Tuesday, 21 April 2009
Roxana Saberi and the women of Evin Prison
Posted by Tania Kindersley.
As I start to write this, I keep feeling I should apologise for getting too serious. This blog was started as a light-hearted foray into all things that might be of interest to women. There were recipes for Charlotte potatoes, diversions into ballroom dancing or the nature of fame, adorable snapshots of small people in Easter bonnets. There are pictures of my dogs, for heaven's sake. I allowed myself the occasional rant, with one eye firmly on the self-indulgence police. So today, when I am going to hit you with a post that contains not one ounce of levity, I have a tremor of alarm. Shall I finally go one step beyond, descend into po-faced how can you laugh when the world is so oppressed self-righteousness, and lose every single one of my loyal readers, whom I cherish so much? And why is it that I even think this might be true?
The whole point of Backwards was that it celebrated the fact that women have the alluring ability to turn from profound to frivolous on a dime. It said: there will be no putting of the ladies into boxes, thank you so very much. You may enjoy deconstructing great eyeshadow disasters of our time with just as much vigour as you bring to the ethics of waterboarding. And yet, and yet. For some reason, I still want to say - forgive me. Perhaps it's not a gender thing at all; perhaps it is because I am British, and I have been taught all my life to do anything in my human power not to grow earnest and dull. Now I must close my eyes, take a deep breath, and risk both. But then, it's not really the end of the world, is it? It's not being locked up after a secret trial with no explanation.
So - As if the story of Roxana Saberi were not strange enough - from illicit wine drinker to international spy - now it seems that her entire case may be part of some labyrinthine political grandstanding within Iran. Commentators can only guess at what the real endgame is: it's hardliners rattling their sabres, it's a massive double bluff on the United States, it's a test of the novice President Obama. Sometimes, in moments of despair, I start to think it's just that the Iranian courts really love locking up women. There seem to be tiny green shoots of hope: an appeal has been allowed, Ahmadinejad has, for reasons of his own, made a vaguely conciliatory statement (before going off and bitch-slapping Israel at the UN), a Nobel Laureate has joined the defence team. We still do not know how this will end.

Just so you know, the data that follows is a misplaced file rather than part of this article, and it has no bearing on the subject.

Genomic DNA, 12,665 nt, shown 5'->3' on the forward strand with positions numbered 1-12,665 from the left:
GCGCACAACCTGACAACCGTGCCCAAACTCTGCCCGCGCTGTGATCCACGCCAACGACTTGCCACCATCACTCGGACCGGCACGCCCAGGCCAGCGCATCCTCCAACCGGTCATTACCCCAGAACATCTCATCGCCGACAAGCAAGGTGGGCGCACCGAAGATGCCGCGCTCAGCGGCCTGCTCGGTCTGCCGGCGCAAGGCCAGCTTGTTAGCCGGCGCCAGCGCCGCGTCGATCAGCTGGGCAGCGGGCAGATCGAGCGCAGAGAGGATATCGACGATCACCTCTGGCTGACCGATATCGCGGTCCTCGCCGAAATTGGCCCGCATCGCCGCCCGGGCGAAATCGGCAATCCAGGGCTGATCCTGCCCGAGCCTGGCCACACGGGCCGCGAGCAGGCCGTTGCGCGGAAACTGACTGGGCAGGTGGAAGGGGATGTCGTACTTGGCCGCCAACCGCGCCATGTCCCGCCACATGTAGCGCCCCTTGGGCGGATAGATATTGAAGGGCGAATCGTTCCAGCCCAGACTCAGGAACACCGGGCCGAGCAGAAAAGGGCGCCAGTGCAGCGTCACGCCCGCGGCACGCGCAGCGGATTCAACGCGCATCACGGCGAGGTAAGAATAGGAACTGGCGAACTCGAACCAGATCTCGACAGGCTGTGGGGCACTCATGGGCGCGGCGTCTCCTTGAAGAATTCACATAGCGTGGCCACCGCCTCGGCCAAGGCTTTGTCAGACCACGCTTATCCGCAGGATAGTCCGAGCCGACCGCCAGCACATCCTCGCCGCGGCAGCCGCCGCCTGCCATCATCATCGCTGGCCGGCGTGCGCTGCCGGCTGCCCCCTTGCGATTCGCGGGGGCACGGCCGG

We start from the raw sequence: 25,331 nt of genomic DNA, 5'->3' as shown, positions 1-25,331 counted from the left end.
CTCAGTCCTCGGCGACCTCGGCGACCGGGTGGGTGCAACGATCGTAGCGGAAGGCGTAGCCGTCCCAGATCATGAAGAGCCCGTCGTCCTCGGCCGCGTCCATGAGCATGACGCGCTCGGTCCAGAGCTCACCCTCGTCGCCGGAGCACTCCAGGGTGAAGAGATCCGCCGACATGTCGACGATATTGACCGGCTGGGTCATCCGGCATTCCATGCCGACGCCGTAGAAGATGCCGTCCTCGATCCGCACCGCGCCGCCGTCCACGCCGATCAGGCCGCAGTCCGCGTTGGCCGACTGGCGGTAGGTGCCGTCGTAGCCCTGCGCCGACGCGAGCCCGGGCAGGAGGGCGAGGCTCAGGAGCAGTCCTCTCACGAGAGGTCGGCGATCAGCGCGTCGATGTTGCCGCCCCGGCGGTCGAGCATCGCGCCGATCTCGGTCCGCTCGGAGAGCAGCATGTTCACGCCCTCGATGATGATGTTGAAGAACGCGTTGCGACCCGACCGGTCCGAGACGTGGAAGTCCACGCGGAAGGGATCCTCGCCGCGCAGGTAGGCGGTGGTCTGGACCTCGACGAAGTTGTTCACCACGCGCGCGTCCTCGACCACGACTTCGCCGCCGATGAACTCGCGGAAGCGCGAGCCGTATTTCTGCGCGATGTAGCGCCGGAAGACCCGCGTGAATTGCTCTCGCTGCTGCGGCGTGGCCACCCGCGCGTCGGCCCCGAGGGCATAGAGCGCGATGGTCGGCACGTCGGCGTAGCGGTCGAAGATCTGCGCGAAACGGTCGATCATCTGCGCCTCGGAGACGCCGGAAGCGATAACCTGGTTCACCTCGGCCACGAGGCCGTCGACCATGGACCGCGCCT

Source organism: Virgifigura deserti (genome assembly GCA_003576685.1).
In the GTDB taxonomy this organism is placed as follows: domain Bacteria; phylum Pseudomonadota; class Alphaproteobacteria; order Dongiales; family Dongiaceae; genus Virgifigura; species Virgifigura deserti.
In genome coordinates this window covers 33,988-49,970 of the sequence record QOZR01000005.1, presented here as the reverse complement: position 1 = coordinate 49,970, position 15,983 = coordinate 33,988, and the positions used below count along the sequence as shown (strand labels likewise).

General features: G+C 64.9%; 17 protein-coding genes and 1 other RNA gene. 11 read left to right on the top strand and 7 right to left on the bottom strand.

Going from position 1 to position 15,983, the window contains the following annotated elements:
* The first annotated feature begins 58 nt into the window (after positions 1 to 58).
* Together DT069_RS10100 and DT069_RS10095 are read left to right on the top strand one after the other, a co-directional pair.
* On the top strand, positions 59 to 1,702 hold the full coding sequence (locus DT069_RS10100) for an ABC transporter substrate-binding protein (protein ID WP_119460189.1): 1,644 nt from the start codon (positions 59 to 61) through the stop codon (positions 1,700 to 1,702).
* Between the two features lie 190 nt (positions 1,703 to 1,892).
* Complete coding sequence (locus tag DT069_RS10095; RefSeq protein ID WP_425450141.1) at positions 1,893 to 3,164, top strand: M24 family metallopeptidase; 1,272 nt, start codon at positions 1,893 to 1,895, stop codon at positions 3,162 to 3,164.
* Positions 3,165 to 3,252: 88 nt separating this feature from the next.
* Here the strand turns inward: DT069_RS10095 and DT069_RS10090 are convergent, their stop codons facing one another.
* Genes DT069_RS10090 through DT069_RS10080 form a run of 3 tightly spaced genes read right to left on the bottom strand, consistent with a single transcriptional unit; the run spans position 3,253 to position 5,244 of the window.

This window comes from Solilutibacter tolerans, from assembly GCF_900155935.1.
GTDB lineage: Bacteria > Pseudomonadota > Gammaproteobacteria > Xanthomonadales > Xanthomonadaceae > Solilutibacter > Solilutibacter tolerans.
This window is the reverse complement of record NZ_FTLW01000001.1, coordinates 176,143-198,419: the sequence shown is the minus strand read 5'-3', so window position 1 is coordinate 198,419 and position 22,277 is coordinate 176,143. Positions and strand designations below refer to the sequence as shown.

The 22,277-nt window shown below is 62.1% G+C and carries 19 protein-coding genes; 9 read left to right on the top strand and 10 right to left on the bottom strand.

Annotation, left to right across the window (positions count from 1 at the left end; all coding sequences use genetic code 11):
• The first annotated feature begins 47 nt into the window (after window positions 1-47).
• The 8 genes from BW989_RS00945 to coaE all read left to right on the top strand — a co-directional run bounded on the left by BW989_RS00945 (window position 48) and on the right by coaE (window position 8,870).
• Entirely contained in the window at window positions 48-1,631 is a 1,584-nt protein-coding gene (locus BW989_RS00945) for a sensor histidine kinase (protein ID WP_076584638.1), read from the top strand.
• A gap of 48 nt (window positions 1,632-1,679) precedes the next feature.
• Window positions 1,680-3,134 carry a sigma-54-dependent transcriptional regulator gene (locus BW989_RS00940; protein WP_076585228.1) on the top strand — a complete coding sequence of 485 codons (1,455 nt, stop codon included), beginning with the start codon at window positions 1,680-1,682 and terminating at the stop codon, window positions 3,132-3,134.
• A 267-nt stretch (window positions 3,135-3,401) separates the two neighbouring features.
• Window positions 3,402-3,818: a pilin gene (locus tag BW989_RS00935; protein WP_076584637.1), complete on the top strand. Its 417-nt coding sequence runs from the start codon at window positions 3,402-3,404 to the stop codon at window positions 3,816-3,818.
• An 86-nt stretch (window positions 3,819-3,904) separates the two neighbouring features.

Here is what we do know:
Delara Darabi was sentenced to death at the age of 17 for a murder she clearly did not commit. She is now 22 and still on death row. If her appeals are not successful, she will be executed in two months' time.
Evin prison, where Saberi is being held, is a black hole of legal limbo. Mahboubeh Hosseinzadeh, an activist who helped organise the million signatures movement to work for improved women's rights, was arrested and sent there in 2007. She reported on a hellish scene of ill, drug-addicted and suicidal women. Several of them had killed their husbands. Forced into marriage at ages as young as 13, beaten, raped, made to work as prostitutes, unable to divorce, they turned to murder.
In March, Marzieh Amirizadeh and Maryam Rustampoor were arrested on charges of being anti-government agents and sent to Evin. Bail was set at $400,000. Amazingly, their families managed to raise the money, but it was then rejected on the grounds that the charges had changed, although they were not told what the new charges were. It appears that the women's real offence was to be Christian.
In 2003, Iranian-Canadian photojournalist Zahra Kazemi was incarcerated in Evin prison for taking photographs just outside. She died in custody. Her body showed signs of extreme violence and brutal rape. Official cause of death: stroke.
This is what we know of the prison in which Roxana Saberi is being kept and the judicial system that condemned her.